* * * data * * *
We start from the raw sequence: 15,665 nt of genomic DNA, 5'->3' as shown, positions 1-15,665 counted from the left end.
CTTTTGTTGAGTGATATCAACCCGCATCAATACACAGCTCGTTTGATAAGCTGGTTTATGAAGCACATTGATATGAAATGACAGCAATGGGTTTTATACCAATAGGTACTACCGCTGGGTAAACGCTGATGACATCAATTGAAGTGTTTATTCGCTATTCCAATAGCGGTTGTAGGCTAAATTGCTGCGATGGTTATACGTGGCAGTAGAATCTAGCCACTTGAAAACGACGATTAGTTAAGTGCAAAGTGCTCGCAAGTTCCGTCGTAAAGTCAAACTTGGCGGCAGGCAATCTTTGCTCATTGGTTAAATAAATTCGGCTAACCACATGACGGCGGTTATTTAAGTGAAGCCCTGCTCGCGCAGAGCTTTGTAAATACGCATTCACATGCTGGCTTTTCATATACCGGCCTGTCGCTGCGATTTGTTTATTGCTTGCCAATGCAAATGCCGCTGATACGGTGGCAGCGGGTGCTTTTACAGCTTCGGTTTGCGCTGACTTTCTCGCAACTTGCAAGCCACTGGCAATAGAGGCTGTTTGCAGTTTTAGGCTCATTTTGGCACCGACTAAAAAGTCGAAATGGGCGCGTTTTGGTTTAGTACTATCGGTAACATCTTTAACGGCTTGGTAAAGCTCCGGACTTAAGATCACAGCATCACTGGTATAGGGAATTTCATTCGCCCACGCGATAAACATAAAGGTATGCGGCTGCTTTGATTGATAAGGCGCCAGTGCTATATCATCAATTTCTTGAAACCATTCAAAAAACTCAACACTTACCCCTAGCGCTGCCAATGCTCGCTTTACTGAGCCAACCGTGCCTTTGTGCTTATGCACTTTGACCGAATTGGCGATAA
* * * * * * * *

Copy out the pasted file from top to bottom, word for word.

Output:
We start from the raw sequence: 15,665 nt of genomic DNA, 5'->3' as shown, positions 1-15,665 counted from the left end.
CTTTTGTTGAGTGATATCAACCCGCATCAATACACAGCTCGTTTGATAAGCTGGTTTATGAAGCACATTGATATGAAATGACAGCAATGGGTTTTATACCAATAGGTACTACCGCTGGGTAAACGCTGATGACATCAATTGAAGTGTTTATTCGCTATTCCAATAGCGGTTGTAGGCTAAATTGCTGCGATGGTTATACGTGGCAGTAGAATCTAGCCACTTGAAAACGACGATTAGTTAAGTGCAAAGTGCTCGCAAGTTCCGTCGTAAAGTCAAACTTGGCGGCAGGCAATCTTTGCTCATTGGTTAAATAAATTCGGCTAACCACATGACGGCGGTTATTTAAGTGAAGCCCTGCTCGCGCAGAGCTTTGTAAATACGCATTCACATGCTGGCTTTTCATATACCGGCCTGTCGCTGCGATTTGTTTATTGCTTGCCAATGCAAATGCCGCTGATACGGTGGCAGCGGGTGCTTTTACAGCTTCGGTTTGCGCTGACTTTCTCGCAACTTGCAAGCCACTGGCAATAGAGGCTGTTTGCAGTTTTAGGCTCATTTTGGCACCGACTAAAAAGTCGAAATGGGCGCGTTTTGGTTTAGTACTATCGGTAACATCTTTAACGGCTTGGTAAAGCTCCGGACTTAAGATCACAGCATCACTGGTATAGGGAATTTCATTCGCCCACGCGATAAACATAAAGGTATGCGGCTGCTTTGATTGATAAGGCGCCAGTGCTATATCATCAATTTCTTGAAACCATTCAAAAAACTCAACACTTACCCCTAGCGCTGCCAATGCTCGCTTTACTGAGCCAACCGTGCCTTTGTGCTTATGCACTTTGACCGAATTGGCGATAA